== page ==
Bring on the April showers! I wrote about 10 Stylish Items That’ll Keep You Dry in a Downpour for USA Today 10Best. Bet you’ll especially love the cute boots and the heart-shaped umbrella!Read All Entries
Susan on Eat
When trying to decide, at the screening, which one of us would review which section, I said, “Well, it’s obvious I should review Eat because I’m sitting here with a piece of pizza in one hand [given to me by one of our amazing subscribers] and popcorn in the other!”
I had not read Eat Pray Love before seeing the movie but I was certainly familiar with Elizabeth Gilbert’s journey to Italy, India and Bali to find herself and discover the meaning of her life. I wasn’t going to know if the movie stayed true to the book that resonated so deeply with so many people, and I thought that would help me be more objective about the movie. I was excited to be reviewing the Eat portion of her journey since I love both Italy and eating, but it took a while to get there because the filmmakers had to set the stage for why she needed to embark on her journey to begin with. We needed to see and feel her unhappy marriage, her divorce from her husband and her new relationship with a younger man which starts out promisingly but ends up with her once again feeling stifled, unfulfilled and empty.
When she finally began her year-long journey of self discovery, I found I was feeling a bit annoyed with her decision to head abroad to find herself rather than stay in New York and do the hard work there with therapy and/or spiritual awakening (like the rest of us would have had to do). I was letting my annoyance get in the way of how I viewed her stay in Italy. Italy was supposed to be about relaxing, “learning to let go” and experiencing pleasure mainly through delicious food. To me, it all felt a bit contrived: how quickly she made friends and how easily she made the transition to living in a foreign country. She didn’t seem to struggle at all (suddenly, she was fluent in Italian) and I didn’t sense as much “letting go” as I thought I would. It was hard for me to see past Julia Roberts looking beautiful and slim (no weight gain that I could see) in this “learning to let go” period of Gilbert’s journey. The cinematography, however, was stunning and it made me want to get back to Italy as soon as possible.
After the movie was over and I sat and analyzed Gilbert’s entire journey, I realized that this had been her personal journey to take in whatever way she needed to take it. Just because most of us can not leave for a year to fix ourselves and find our “center” doesn’t mean I should judge the way in which she did it. The fact still remains , though, that I much preferred the Pray and Love sections.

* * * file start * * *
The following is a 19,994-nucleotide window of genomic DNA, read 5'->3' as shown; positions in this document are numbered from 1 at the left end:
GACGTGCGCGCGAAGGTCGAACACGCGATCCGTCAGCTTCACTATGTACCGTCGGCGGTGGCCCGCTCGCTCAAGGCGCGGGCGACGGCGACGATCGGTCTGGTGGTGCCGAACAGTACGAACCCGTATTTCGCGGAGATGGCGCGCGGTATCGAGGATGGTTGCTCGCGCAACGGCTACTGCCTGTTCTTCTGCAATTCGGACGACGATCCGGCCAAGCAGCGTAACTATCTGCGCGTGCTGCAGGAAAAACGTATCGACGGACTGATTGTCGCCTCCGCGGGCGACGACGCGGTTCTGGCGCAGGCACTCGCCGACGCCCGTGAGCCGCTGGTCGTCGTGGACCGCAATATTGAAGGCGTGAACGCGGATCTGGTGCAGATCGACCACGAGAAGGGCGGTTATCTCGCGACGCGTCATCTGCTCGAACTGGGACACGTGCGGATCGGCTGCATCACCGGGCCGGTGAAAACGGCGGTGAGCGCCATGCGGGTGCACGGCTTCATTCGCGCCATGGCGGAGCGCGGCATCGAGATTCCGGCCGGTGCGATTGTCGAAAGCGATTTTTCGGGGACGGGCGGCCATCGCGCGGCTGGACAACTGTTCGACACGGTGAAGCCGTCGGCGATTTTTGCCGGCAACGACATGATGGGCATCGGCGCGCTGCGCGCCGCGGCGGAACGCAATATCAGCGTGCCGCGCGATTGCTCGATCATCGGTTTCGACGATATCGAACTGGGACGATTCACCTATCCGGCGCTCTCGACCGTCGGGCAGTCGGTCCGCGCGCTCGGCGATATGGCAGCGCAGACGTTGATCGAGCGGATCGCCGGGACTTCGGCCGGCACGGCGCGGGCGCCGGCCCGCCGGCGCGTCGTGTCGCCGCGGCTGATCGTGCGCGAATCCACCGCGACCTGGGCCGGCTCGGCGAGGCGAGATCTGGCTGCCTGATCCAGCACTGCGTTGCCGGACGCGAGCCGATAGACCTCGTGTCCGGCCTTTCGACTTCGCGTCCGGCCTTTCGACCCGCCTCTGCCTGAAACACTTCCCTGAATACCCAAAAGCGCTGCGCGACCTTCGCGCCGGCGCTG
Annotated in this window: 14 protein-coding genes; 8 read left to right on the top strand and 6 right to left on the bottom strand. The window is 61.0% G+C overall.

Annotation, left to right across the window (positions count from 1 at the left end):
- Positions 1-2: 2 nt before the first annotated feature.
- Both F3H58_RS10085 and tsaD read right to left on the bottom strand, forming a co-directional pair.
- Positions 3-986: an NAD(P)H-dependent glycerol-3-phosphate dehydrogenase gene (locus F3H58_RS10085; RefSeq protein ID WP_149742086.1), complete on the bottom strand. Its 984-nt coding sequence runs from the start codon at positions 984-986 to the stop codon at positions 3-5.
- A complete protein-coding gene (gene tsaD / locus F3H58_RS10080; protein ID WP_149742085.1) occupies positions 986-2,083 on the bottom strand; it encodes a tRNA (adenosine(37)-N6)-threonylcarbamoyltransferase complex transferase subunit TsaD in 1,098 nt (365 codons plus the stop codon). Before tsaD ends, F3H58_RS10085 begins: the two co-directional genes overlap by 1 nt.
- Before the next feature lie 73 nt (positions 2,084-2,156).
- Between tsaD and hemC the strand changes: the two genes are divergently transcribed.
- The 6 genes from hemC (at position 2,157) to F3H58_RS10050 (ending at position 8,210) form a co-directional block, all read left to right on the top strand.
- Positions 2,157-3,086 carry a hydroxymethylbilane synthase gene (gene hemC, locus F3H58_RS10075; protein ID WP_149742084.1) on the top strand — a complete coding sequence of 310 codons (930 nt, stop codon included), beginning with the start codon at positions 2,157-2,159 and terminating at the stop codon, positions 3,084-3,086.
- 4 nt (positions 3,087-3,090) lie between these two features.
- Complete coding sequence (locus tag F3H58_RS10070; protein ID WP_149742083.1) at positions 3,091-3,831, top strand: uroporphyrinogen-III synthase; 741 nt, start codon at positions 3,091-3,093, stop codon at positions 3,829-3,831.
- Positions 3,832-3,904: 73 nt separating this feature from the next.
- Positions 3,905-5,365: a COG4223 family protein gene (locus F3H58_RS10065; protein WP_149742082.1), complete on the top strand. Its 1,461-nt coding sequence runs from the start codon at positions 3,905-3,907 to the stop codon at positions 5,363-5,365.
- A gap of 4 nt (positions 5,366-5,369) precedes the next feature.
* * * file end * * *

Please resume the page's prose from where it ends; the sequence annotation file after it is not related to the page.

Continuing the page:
Lois on Love
Love may be all you need, according to the Beatles, but in Eat Pray Love, Elizabeth Gilbert has to go through a lot of pasta and meditation before she’s ready to even consider that philosophy. The order of her journey is no coincidence; if you’re lucky, love is always the happy ending.
As my husband and I approach our 29th wedding anniversary next week (feel free to tell me I don’t look old enough to have been married that long, thank you), I have mixed feelings about Liz’s decision to leave her husband in the movie – although I don’t remember feeling that way when I read the book years ago. She doesn’t want to try to make the marriage work, and because the movie doesn’t give you enough background about his faults, you get the idea that she’s a little selfish and self-absorbed, and just isn’t ready to share her life with someone else. It’s impossible to say whether he would have been the right man if she met him later in Bali, or whether she would have divorced Felipe (Javier Bardem) if he was the one she had been married to at the time.
So it’s hard to find a real message in this. Is love about timing? Is it about needing to love yourself before you can love someone else?
Although the Bali section of the movie, where Liz meets Felipe, is gorgeous to watch – the lush scenery, the rich textures and colors, Javier Bardem – it just feels superficial. Of course Bali is the right place to fall in love and of course Javier Bardem is the right man to fall in love with. But what has Liz really learned about herself on her journey that literally brings her to this place in her life? The movie never fully explores her transformation.
It’s a sad fact that movies are rarely as good as the books upon which they’re based – so it shouldn’t be a disappointment that the celluloid version of Eat Pray Love can’t compete with Elizabeth Gilbert’s life-changing memoir. Reading the book is like being invited to share Liz’s very personal and raw diary – she analyzes, obsesses, questions and feels deeply, and causes the reader to do the same. Watching the movie, on the other hand, is more like enjoying a beautiful travelogue in which Julia Roberts interacts with some of the most interesting men working in film today. You “ooh” and “ah,” then go home, no richer for the experience.
There’s a line in “Les Miserables” that makes me cry every time, that goes, “To love another person is to see the face of God.” It nails — in less than a dozen words — what Eat Pray Love still can’t really express in two-plus hours.
My husband and I may never take a boat ride to our own private island in Bali, and neither one of us is likely to have a magical encounter with an elephant in India. We will, however, spend our wedding anniversary getting ready to send our daughter off for her freshman year in college, packing up our son to move off campus, giving our elderly dog her insulin shots and then sitting down together to plan our empty nest over a couple of slices of take-out pizza. That, to me, is real love.
This post originally appeared on my former blog, StyleSubstanceSoul.